A well-illustrated, beautifully written tale of encouragement for budding gardeners.

THE BEAR'S GARDEN

One little girl understands that urban spaces need tender loving care.

When a little black girl with her hair in two puffballs looks at her city street, she sees people who rarely slow down enough to imagine the possibilities of beauty around them. But she does. Faithfully including her stuffed panda, she plants a seed in a tin can. When the can falls off the windowsill and the seedling takes root in a vacant lot, she watches it grow, and then the other seedlings that spread around it. When she must leave for a while, she charges her panda with tending the plants. Upon her return, she discovers a surprising number of good things that have happened in her absence. Inspired by a true story of a stuffed bear found in what has become the Pacific Street Brooklyn Bear’s Community Garden, this tale of urban renewal shows how one person with an imagination, a little dirt, and a few seeds can transform a concrete village into something beautiful. Oliver’s endpapers depict maps of the garden site—the front endpapers sans garden and the rear ones featuring colorful flowers on several street corners. Throughout the illustrations, the background remains black, dark gray, or dark green, but as the garden grows, the darkness becomes less noticeable as the garden takes over the block and the blue sky appears above it.

A well-illustrated, beautifully written tale of encouragement for budding gardeners. (Picture book. 3-7)

Pub Date: March 24, 2020

ISBN: 978-1-250-31481-9

Page Count: 40

Publisher: Imprint

Review Posted Online: Dec. 8, 2019

Kirkus Reviews Issue: Jan. 1, 2020

Did you like this book?

No Comments Yet

A TREE IS NICE

A nursery school approach to a general concept. "A tree is nice"- Why? Because..."We can climb the tree...play pirate ship...pick the apples...build playhouses out of the leaves. A tree is nice to hang a swing in...Birds build nests in trees... Sticks come off trees...People have picnics there too"...etc. etc. One follows the give and take of a shared succession of reactions to what a tree- or trees- can mean. There is a kind of poetic simplicity that is innate in small children. Marc Simont has made the pictures, half in full color, and they too have a childlike directness (with an underlying sophistication that adults will recognize). Not a book for everyone -but those who like it will like it immensely. The format (6 x 11) makes it a difficult book for shelving, so put it in the "clean hands" section of flat books. Here's your first book for Arbor Day use- a good spring and summer item.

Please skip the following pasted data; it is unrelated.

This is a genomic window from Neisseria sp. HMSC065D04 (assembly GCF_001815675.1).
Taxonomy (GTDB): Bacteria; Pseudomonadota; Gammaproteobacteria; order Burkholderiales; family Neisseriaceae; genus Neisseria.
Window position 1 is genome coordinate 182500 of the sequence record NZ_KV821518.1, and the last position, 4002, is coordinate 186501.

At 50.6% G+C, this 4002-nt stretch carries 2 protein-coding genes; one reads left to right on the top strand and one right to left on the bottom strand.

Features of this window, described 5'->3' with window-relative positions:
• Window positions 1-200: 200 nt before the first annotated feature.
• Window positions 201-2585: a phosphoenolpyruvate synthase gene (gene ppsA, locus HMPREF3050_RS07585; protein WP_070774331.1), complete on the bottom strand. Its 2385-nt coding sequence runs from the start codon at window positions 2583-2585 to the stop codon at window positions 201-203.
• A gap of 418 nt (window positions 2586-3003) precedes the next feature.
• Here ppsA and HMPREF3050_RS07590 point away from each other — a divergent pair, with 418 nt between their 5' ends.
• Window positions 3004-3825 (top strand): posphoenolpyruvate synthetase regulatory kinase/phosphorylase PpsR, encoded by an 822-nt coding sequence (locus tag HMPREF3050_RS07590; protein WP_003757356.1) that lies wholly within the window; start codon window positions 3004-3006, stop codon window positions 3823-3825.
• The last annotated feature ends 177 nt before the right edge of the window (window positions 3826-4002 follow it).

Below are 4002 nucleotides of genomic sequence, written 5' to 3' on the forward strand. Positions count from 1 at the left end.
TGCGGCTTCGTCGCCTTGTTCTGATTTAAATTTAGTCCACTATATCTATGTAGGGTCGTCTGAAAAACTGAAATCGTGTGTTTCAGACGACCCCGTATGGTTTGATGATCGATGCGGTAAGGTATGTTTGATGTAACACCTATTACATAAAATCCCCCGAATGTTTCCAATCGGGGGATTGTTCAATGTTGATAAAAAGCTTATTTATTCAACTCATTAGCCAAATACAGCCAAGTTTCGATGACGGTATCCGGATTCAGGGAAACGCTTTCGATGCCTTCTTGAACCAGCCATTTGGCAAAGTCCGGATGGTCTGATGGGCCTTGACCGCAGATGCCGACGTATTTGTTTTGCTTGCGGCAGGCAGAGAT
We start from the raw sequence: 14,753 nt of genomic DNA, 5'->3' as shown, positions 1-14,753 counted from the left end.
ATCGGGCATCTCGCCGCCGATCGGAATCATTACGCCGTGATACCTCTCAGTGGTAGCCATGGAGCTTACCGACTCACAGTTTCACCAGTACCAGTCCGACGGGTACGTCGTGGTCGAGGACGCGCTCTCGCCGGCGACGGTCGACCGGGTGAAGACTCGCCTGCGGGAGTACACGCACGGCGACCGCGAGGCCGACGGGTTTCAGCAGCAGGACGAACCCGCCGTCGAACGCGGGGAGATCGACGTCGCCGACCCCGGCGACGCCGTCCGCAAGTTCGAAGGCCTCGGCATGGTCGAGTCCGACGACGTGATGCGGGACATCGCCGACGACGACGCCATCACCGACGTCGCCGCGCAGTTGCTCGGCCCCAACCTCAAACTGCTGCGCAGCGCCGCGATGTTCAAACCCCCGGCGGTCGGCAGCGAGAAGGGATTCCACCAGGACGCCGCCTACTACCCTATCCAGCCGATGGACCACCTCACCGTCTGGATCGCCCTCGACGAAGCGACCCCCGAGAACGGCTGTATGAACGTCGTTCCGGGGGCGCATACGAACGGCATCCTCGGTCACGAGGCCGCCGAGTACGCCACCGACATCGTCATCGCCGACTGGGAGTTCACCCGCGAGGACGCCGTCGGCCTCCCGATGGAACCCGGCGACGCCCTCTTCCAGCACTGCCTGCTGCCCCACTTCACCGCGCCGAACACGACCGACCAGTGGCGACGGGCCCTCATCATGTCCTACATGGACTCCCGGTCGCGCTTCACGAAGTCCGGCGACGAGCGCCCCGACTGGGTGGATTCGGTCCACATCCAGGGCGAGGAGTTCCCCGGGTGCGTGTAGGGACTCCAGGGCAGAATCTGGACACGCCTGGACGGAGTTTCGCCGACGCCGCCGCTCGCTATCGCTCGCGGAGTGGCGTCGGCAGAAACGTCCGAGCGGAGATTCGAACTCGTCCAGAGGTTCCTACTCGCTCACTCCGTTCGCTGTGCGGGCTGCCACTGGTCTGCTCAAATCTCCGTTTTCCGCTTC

Pub Date: June 15, 1956

ISBN: 978-0-06-443147-7

Page Count: 36

Publisher: Harper

Review Posted Online: July 17, 2013

Kirkus Reviews Issue: June 15, 1956

Did you like this book?

No Comments Yet

Sure to assuage the fears of all astronauts bound for similar missions.

PLANET KINDERGARTEN

A genius way to ease kids into the new adventure that is kindergarten.

In an imaginative ruse that’s maintained through the whole book, a young astronaut prepares for his mission to Planet Kindergarten. On liftoff day (a space shuttle–themed calendar counts down the days; a stopwatch, the minutes), the small family boards their rocket ship (depicted in the illustrations as the family car), and “the boosters fire.” They orbit base camp while looking for a docking place. “I am assigned to my commander, capsule, and crewmates.” Though he’s afraid, he stands tall and is brave (not just once, either—the escape hatch beckons, but NASA’s saying gets him through: “FAILURE IS NOT AN OPTION”). Parents will certainly chuckle along with this one, but kindergarten teachers’ stomach muscles will ache: “[G]ravity works differently here. We have to try hard to stay in our seats. And our hands go up a lot.” Prigmore’s digital illustrations are the perfect complement to the tongue-in-cheek text. Bold colors, sharp lines and a retro-space style play up the theme. The intrepid explorer’s crewmates are a motley assortment of “aliens”—among them are a kid in a hoodie with the laces pulled so tight that only a nose and mouth are visible; a plump kid with a bluish cast to his skin; and a pinkish girl with a toothpick-thin neck and huge bug eyes.

Sure to assuage the fears of all astronauts bound for similar missions. (Picture book. 3-7)

Pub Date: May 20, 2014

ISBN: 978-1-4521-1893-2

Page Count: 40

Publisher: Chronicle Books

Review Posted Online: May 14, 2014

Kirkus Reviews Issue: June 1, 2014

Did you like this book?

No Comments Yet
more